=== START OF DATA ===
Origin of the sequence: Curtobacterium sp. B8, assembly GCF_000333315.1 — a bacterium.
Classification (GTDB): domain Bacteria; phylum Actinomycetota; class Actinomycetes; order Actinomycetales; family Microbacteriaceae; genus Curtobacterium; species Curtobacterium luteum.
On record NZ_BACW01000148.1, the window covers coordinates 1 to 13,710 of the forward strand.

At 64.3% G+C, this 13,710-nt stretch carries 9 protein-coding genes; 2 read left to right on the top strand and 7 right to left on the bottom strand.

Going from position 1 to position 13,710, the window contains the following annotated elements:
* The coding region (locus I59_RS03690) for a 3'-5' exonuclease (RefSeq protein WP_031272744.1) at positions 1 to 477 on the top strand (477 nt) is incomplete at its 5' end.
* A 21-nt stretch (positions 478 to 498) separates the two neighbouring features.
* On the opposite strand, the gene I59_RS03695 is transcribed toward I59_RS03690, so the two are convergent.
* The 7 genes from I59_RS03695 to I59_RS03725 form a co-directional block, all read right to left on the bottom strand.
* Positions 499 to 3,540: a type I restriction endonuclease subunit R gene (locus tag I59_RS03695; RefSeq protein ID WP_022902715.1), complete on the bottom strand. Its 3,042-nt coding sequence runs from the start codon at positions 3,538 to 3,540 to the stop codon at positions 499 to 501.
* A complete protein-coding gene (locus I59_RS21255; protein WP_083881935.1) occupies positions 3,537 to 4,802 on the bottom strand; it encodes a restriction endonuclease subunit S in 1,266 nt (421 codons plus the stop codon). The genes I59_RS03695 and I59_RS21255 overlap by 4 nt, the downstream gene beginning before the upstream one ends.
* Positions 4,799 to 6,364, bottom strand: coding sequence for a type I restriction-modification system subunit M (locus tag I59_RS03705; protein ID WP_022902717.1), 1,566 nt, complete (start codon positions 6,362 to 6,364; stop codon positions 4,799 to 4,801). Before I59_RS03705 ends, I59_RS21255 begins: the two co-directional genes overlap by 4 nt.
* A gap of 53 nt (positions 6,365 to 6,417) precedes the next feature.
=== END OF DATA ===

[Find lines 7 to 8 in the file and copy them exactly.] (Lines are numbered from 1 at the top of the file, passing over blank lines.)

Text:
* A 21-nt stretch (positions 478 to 498) separates the two neighbouring features.
* On the opposite strand, the gene I59_RS03695 is transcribed toward I59_RS03690, so the two are convergent.